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Konstantin Karpov (Richard Bradford, l.) is the Russian intelligence agent who has placed Jeff Grant's (River Phoenix) parents in the U.S. as "sleeper" spies and turned their lives upside down when he "awakens" them to duty in Columbia Pictures' "LITTLE NIKITA." Also starring Sidney Poitier, the taut drama of family honor and international espionage was produced by Harry Gittes and directed by Richard Benjamin from a screenplay by John Hill and Bo Goldman, based on a story by Tom Musca & Terry Schwartz.
"Little Nikita," a drama of espionage and family honor starring Sidney Poitier and River Phoenix, begins peacefully in a San Diego suburb and then tautly races to a climatic exchange between global powers at the Mexican border.
From a screenplay by John Hill and Academy Award winner Bo Goldman, based on a story by Tom Musca & Terry Schwartz, "Little Nikita" is directed by Richard Benjamin and produced by Harry Gittes. Gifted actor Poitier stars as Roy Parmenter, an FBI agent, and River Phoenix portrays Jeff Grant, a teenager entangled in a web of international espionage.
Parmenter uncovers startling information about Jeff's parents that turns the teenager's world upside down. Eventually Roy befriends Jeff and asks his help with the case. Torn between love for his parents and love for his country, Jeff cannot believe his mother and father are Russian "sleepers" -- deep-cover agents planted in the United States -- until they are "awakened" and called to duty.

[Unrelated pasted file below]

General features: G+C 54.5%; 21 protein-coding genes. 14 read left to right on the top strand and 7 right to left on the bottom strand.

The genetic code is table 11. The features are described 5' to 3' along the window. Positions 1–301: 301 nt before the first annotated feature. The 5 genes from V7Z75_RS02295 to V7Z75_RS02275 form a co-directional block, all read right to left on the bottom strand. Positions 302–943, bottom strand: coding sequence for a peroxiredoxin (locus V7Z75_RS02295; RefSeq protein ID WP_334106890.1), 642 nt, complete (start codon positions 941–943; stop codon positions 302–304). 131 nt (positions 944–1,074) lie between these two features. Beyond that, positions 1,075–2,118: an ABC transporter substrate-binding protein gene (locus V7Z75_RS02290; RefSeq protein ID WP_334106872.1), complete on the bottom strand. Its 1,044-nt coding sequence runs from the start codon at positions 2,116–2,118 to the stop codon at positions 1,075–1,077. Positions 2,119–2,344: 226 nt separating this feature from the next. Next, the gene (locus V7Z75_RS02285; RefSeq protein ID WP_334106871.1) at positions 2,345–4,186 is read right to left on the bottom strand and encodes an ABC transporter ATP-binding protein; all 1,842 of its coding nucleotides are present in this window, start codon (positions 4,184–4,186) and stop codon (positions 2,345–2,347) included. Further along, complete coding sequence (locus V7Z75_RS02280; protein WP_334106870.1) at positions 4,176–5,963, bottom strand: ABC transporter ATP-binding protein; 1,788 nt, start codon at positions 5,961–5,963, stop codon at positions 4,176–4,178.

The young man's world is, understandably, racked by emotional turmoil. With the agent's guidance, he bravely attempts to untangle the mysterious events and web of intrigue surrounding his parents.
The John Hill-Bo Goldman script unfolds from its carefree domestic opening to a gradual peeling away of layers to divulge a dark secret hidden deep beneath the surface. "The opening looks like Normal Rockwell," says director Richard Benjamin. "It's almost like, 'What's wrong with this picture?' It opens sunny and bright and them dramatically changes."
Screenwriter Bo Goldman comments about the film: "'Little Nikita' is about a child's greatest fear, losing his parents' love -- and how betrayal not only puts love in jeopardy, but more likely, in the past. The espionage story dramatizes the theme of family love ironically. The point is, love is the only nationality."
Using the narrative of family unity as a focal point, the film explores the confrontation between Roy and Jeff, an almost surrogate father-son relationship that brings the boy pain and anguish as he is forced to face the dark side of his family.
The film marks Benjamin's fifth directorial assignment following "My Favorite Year," "Racing with the Moon," "City Heat" and "The Money Pit." Harry Gittes produced such films as Columbia's "Harry and Walter Go to New York," "Timerider" and "Goin' South."
A fine supporting cast from New York and Hollywood appears in "Little Nikita," headed by Richard Jenkins, Caroline Kava, Richard Bradford, Richard Lynch, Loretta Devine and Lucy Deakins. Among the experienced production team is co-producer Art Levinson, director of photography Laszlo Kovacs and production designer Gene Callahan.